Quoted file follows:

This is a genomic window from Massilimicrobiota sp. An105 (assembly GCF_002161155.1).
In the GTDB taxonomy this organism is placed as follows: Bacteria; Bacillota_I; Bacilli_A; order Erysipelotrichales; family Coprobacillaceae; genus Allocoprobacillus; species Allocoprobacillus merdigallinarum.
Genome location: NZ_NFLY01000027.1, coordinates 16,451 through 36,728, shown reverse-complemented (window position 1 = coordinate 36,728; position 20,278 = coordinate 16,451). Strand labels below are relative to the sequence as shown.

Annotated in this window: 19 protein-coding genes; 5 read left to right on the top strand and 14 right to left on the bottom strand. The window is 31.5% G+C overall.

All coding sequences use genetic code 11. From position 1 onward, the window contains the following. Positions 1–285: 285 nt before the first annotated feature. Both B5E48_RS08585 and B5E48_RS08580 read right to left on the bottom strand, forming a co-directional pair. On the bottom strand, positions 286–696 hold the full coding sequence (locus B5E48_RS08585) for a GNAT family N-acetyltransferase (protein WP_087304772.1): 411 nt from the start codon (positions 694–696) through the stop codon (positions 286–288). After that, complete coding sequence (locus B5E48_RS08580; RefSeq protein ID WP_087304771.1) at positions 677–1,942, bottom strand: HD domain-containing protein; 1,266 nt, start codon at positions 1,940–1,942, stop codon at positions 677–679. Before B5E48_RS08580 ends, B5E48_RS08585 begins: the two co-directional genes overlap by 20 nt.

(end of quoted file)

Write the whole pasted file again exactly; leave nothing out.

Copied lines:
This is a genomic window from Massilimicrobiota sp. An105 (assembly GCF_002161155.1).
In the GTDB taxonomy this organism is placed as follows: Bacteria; Bacillota_I; Bacilli_A; order Erysipelotrichales; family Coprobacillaceae; genus Allocoprobacillus; species Allocoprobacillus merdigallinarum.
Genome location: NZ_NFLY01000027.1, coordinates 16,451 through 36,728, shown reverse-complemented (window position 1 = coordinate 36,728; position 20,278 = coordinate 16,451). Strand labels below are relative to the sequence as shown.

Annotated in this window: 19 protein-coding genes; 5 read left to right on the top strand and 14 right to left on the bottom strand. The window is 31.5% G+C overall.

All coding sequences use genetic code 11. From position 1 onward, the window contains the following. Positions 1–285: 285 nt before the first annotated feature. Both B5E48_RS08585 and B5E48_RS08580 read right to left on the bottom strand, forming a co-directional pair. On the bottom strand, positions 286–696 hold the full coding sequence (locus B5E48_RS08585) for a GNAT family N-acetyltransferase (protein WP_087304772.1): 411 nt from the start codon (positions 694–696) through the stop codon (positions 286–288). After that, complete coding sequence (locus B5E48_RS08580; RefSeq protein ID WP_087304771.1) at positions 677–1,942, bottom strand: HD domain-containing protein; 1,266 nt, start codon at positions 1,940–1,942, stop codon at positions 677–679. Before B5E48_RS08580 ends, B5E48_RS08585 begins: the two co-directional genes overlap by 20 nt.